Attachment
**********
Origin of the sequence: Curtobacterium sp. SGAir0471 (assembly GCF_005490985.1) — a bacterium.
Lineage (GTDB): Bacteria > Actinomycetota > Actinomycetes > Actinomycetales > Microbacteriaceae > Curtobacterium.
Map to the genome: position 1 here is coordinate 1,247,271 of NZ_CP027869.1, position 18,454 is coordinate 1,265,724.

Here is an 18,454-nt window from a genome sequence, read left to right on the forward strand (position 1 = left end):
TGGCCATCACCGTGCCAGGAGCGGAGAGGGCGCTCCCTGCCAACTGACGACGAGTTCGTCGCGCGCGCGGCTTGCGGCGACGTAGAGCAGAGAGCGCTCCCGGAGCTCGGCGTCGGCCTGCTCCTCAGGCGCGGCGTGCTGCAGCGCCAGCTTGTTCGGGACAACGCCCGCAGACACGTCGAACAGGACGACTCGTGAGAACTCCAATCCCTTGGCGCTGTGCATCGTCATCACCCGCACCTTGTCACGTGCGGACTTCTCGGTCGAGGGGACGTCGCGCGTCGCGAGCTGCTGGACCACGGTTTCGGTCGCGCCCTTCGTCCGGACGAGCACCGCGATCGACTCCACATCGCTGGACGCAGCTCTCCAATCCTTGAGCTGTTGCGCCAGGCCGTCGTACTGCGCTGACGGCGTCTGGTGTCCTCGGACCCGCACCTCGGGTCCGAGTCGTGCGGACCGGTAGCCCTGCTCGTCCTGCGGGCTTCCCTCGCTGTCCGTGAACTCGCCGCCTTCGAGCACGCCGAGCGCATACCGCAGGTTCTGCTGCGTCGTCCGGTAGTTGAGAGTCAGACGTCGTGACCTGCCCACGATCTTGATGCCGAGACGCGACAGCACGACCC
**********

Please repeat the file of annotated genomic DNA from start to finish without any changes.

Origin of the sequence: Curtobacterium sp. SGAir0471 (assembly GCF_005490985.1) — a bacterium.
Lineage (GTDB): Bacteria > Actinomycetota > Actinomycetes > Actinomycetales > Microbacteriaceae > Curtobacterium.
Map to the genome: position 1 here is coordinate 1,247,271 of NZ_CP027869.1, position 18,454 is coordinate 1,265,724.

Here is an 18,454-nt window from a genome sequence, read left to right on the forward strand (position 1 = left end):
TGGCCATCACCGTGCCAGGAGCGGAGAGGGCGCTCCCTGCCAACTGACGACGAGTTCGTCGCGCGCGCGGCTTGCGGCGACGTAGAGCAGAGAGCGCTCCCGGAGCTCGGCGTCGGCCTGCTCCTCAGGCGCGGCGTGCTGCAGCGCCAGCTTGTTCGGGACAACGCCCGCAGACACGTCGAACAGGACGACTCGTGAGAACTCCAATCCCTTGGCGCTGTGCATCGTCATCACCCGCACCTTGTCACGTGCGGACTTCTCGGTCGAGGGGACGTCGCGCGTCGCGAGCTGCTGGACCACGGTTTCGGTCGCGCCCTTCGTCCGGACGAGCACCGCGATCGACTCCACATCGCTGGACGCAGCTCTCCAATCCTTGAGCTGTTGCGCCAGGCCGTCGTACTGCGCTGACGGCGTCTGGTGTCCTCGGACCCGCACCTCGGGTCCGAGTCGTGCGGACCGGTAGCCCTGCTCGTCCTGCGGGCTTCCCTCGCTGTCCGTGAACTCGCCGCCTTCGAGCACGCCGAGCGCATACCGCAGGTTCTGCTGCGTCGTCCGGTAGTTGAGAGTCAGACGTCGTGACCTGCCCACGATCTTGATGCCGAGACGCGACAGCACGACCC